For Washington, D.C. locals, the week of inauguration is always — to say the least — busy. This year, however, Inauguration Day is not the only hot ticket in town. While hundreds of thousands of people will descend upon the nation’s capital to see the new president be sworn in on Friday, January 20, some 200,000 others are expected to attend the Women’s March on Washington on January 21. According to the march's mission statement, the event — the largest political protest in recent history — "will send a bold message to our new government on their first day in office, and to the world that women's rights are human rights. We stand together, recognizing that defending the most marginalized among us is defending all of us."
Those who plan to march have unique stories and motivations, yet they are united by a shared belief that women’s rights are human rights. As D.C. readies itself for the spotlight, I spoke to eight local women about why they’re marching, who they’re marching with, and how they’re preparing to make history.
Catherine Chandler, 40, research analyst
Chandler, a D.C. resident of 13 years, is attending the march with her wife and two young sons.
“We want to be a part of the headcount and show our kids some of the best of this country. I want to be a part of the momentum. I need the energy to propel me into action again and again and again as I prepare for the worst over the next few years. As the parent of two boys, I particularly need a lot of strength and patience to ensure that they won't be harmed by the increasingly toxic masculinity in American public life. I will have failed them if I can't teach them to be allies.
As a white, middle class, lesbian feminist, I have a lot of privilege to unpack and put to good use in the struggle against systems of oppression. This march should just be the beginning for all of us to learn from and commit to each other.”
Lacey Dunham, 34, arts and literacy educator
Dunham has lived in D.C. for 11 years. She identifies as queer and is attending the march with friends.
“I work with D.C. public school youth, and the day after the election I was in a classroom with fifth graders who were mostly Hispanic — some of whom are immigrants or have parents who are immigrants — and the theme that kept emerging that day was their keen sense of [being] powerless to influence the election, and their deep and realistic fears about what will happen to them and the people they love.
I think often of the conversations from that day, and I'll take that into the march. I have the privilege of American citizenship. My citizenship and my age grant me the right to vote, and I see the march as another tool of amplifying voices for those who will be affected by policy changes with the new administration and Congress but who may not be able to speak publicly.”
Kayla Herpers, 21, student
A women’s, gender, and sexuality studies major at American University, Herpers is attending the march with members of the Survivors Justice Movement (SJM), a group that connects survivors and supporters and encourages them to organize politically.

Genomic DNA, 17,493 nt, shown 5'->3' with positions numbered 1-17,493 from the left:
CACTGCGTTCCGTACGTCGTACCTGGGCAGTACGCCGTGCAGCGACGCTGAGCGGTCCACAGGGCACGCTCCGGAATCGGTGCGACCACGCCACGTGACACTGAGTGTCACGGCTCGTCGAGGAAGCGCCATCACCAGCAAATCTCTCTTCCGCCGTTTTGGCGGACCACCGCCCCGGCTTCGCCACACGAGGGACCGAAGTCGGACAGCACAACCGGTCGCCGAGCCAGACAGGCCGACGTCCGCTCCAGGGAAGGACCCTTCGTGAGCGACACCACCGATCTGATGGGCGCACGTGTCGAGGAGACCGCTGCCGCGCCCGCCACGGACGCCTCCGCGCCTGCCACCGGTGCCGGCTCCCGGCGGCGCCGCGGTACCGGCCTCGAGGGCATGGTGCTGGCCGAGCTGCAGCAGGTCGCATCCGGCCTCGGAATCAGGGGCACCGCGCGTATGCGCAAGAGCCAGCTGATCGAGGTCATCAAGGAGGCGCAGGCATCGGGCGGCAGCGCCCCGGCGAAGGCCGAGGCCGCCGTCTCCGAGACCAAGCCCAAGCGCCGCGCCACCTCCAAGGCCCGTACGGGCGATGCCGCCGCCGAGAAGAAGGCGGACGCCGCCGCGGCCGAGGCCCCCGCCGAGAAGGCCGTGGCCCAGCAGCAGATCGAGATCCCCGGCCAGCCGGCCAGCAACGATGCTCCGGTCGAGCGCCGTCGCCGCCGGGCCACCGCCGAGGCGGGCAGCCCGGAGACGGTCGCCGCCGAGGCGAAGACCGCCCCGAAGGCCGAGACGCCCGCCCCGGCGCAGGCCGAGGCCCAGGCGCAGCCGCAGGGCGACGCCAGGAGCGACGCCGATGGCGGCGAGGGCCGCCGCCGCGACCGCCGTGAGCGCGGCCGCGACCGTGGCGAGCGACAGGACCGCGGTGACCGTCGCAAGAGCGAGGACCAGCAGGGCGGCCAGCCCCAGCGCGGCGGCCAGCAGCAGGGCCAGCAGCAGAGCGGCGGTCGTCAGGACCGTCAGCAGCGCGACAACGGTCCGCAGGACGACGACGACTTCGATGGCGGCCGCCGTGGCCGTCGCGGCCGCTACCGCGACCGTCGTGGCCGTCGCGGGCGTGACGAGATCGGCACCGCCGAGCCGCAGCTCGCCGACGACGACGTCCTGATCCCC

“Hundreds of thousands are expected to march, and women will be coming from all over to march in D.C. That is quite incredible. I hope to leave the march feeling empowered and heard. Oppressed groups often are not listened to or understood by the groups in power and resultantly experience a lot of pain, anger, and fear.
When we have been continually dismissed, ignored, and blamed, that hurts. In a march where you are standing in solidarity with people who have felt a similar pain or see things from your view, there is a special intimacy and energy there.”
Edurné Lopez, 33, research analyst
Lopez, who’s lived in northwest D.C. for five years, is also attending with the Survivors Justice Movement. Although she was initially excited about the march and said it “represents hope,” she also said that certain organizers have been unresponsive about providing a platform for rape survivors to speak.
“This made me feel despair after feeling so much hope. This is not acceptable. I bring this up because we have to hold each other accountable. I have also seen posts from women of color who have walked away from the march because they were not accepted or have seen this happen, so [they] chose not to participate. I had decided not to go, but since the members of my group wanted to go, I changed my mind and have decided to put it aside and use this day to try to find survivors who need our help.
I hope to meet more survivors in order to form a critical mass. Survivors of rape and domestic violence have to fight for their own rights to break free from rape culture, victim blaming, and rape myth and finally get some damn justice.”
Caroline Griswold Short, 29, nonprofit professional
Short, who works with teen parents in the D.C. area, is attending the march with her husband, aunt, uncle, cousin, and friends. Her 90-year-old grandmother is marching in Fernandina Beach, Florida.